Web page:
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Yasushi Tomiyama

【#838】Kishida Administration Ignoring Taiwan Strait Tensions

Yasushi Tomiyama / 2021.10.13 (Wed)

October 11, 2021

In early October, China dispatched numerous military aircraft near Taiwan. But Tokyo made a lukewarm reaction to the Chinese actions that undermined peace and stability in the Taiwan Strait, failing to demonstrate any resolute attitudes. “I will say to China the things that need to be said,” Prime Minister Fumio Kishida said in his recent policy address. But the remark rings hollow. I am worried about the new administration’s future diplomacy with Beijing.

Astonishing difference between Japanese and U.S. reactions

The number of Chinese military aircraft intruding into Taiwan’s southwestern air defense identification zone (ADIZ) came to 38 on October 1, 39 on October 2 and 56 on October 4, successively hitting the highest daily record since Taiwan’s Defense Ministry began to release such data in September 2020. The Chinese actions might have been designed to counter large-scale naval drills that six countries including Japan, the United States and Britain conducted in waters southwest of Okinawa and in the South China Sea in early October. An ADIZ is established by a country to monitor foreign aircraft that may violate its territorial airspace. The zone is wider than the territorial airspace.

As tensions grew, the Taiwanese defense minister on October 6 said that Beijing would “have the ability to mount a full-scale invasion of Taiwan by 2025,” demonstrating a sense of crisis. In a contribution to the Foreign Affairs magazine, Taiwanese President Tsai Ing-wen warned that Taiwan falling to China would trigger "catastrophic" consequences.

Naturally, Washington made a quick reaction to the Chinese actions. “We remain concerned by the People’s Republic of China’s provocative military activity near Taiwan, which undermines regional peace and stability. We urge Beijing to cease its military, diplomatic, and economic pressure and coercion against Taiwan,” White House Press Secretary Jen Psaki said on October 4.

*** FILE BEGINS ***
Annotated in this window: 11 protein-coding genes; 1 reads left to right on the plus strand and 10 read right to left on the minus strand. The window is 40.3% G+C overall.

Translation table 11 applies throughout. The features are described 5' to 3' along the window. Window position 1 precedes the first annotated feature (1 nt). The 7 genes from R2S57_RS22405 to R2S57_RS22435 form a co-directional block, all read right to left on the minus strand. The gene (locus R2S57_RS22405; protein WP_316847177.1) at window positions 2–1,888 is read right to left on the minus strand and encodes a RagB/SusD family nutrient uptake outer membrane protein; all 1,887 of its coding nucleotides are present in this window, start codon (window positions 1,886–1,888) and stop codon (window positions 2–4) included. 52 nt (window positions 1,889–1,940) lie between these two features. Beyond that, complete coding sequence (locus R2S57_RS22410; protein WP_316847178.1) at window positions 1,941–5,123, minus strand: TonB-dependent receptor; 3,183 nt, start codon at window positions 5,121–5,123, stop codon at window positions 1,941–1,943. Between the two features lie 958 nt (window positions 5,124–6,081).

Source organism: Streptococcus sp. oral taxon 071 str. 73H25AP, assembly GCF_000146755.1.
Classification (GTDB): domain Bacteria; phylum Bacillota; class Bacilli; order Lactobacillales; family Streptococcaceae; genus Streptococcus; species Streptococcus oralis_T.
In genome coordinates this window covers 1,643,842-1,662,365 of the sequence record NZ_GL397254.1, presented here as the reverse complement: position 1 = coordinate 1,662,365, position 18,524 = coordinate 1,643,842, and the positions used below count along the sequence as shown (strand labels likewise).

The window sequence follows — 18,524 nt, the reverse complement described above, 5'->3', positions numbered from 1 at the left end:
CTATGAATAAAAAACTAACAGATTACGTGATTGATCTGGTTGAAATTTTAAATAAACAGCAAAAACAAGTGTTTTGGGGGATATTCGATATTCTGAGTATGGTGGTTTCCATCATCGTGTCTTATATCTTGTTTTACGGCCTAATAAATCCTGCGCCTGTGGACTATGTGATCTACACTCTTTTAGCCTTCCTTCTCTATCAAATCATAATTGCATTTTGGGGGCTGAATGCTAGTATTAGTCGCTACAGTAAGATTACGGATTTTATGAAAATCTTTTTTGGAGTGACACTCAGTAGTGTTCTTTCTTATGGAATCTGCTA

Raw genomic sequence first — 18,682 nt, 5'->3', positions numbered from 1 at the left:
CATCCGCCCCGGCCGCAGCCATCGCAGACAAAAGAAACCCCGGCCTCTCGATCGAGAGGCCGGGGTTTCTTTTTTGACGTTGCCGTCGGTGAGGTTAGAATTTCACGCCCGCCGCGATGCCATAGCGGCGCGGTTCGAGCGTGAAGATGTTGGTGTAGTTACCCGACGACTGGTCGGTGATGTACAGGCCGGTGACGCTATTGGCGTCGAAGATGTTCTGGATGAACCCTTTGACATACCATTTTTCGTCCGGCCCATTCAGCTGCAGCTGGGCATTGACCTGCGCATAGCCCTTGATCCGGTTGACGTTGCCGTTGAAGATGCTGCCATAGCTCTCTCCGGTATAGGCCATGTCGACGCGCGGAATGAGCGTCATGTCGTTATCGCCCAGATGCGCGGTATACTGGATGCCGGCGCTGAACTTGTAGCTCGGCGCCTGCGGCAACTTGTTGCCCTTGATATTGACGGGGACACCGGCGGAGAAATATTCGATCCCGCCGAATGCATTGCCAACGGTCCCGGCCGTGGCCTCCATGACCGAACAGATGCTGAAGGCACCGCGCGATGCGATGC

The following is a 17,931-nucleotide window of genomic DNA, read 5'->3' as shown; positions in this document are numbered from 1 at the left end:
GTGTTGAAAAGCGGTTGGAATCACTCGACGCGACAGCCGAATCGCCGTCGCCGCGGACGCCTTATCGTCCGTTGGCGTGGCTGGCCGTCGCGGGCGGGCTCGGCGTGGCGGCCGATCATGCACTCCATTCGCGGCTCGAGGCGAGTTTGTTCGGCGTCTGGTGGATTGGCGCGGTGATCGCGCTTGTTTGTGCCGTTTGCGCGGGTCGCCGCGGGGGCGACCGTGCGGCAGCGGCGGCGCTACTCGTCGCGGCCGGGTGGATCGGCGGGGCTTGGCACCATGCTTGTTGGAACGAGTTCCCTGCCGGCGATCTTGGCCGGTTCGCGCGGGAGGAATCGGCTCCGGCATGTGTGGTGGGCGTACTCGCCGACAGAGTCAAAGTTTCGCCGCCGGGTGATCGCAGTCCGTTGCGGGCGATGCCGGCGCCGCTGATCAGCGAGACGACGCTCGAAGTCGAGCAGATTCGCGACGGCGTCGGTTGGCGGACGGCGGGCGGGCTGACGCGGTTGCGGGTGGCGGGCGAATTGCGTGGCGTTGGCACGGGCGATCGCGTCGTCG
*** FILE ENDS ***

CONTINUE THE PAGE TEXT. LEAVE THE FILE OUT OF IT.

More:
On October 8, The Wall Street Journal reported that U.S. special forces and Marines have engaged in secret training of Taiwanese forces. U.S. government officials leaked the information in an apparent bid to hold China in check.

Nevertheless, Japan’s Kishida administration lacks a sense of tension. “We are aware of the actions (of Chinese military aircraft) but refrain from commenting on such developments one by one,” Chief Cabinet Secretary Hirokazu Matsuno told a press conference on October 5. “Japan consistently hopes that issues regarding Taiwan would be peacefully resolved through dialogue between parties concerned. We will continue to watch relevant developments.” I was astonished the chief government spokesman spoke as if Japan were an outsider to any Taiwan Strait crisis, showing no sense whatsoever that the Taiwan situation is directly linked to Japan’s security.

Chinese military aircraft undermining peace and stability

Didn’t then Japanese Prime Minister Yoshihide Suga and U.S. President Joe Biden in their joint statement in April reaffirm the significance of peace and stability in the Taiwan Strait? Why did Tokyo make such official comment in the face of Chinese military actions to undermine peace and stability in the strait only six months after the joint statement?

In the policy address delivered to the parliament on October 8, Prime Minister Kishida made no reference to Taiwan. On the same day, Kishida told reporters that he took up the Senkaku Islands, Hong Kong and Xinjiang Uyghur issues in his first telephone talks with Chinese President Xi Jinping. Sources present in the telephone talks said the prime minister touched on the Taiwan issue as well. But his failure to cite Taiwan on his own before reporters might inevitably be interpreted as indicating that he gives less priority to the Taiwan issue. Beijing may believe that Japan has no intent to confront with China over Taiwan.

Yasushi Tomiyama is a senior research fellow and Planning Committee member at the Japan Institute for National Fundamentals and a former foreign news editor and bureau chief in Washington, D.C., London and Bangkok for the Jiji Press.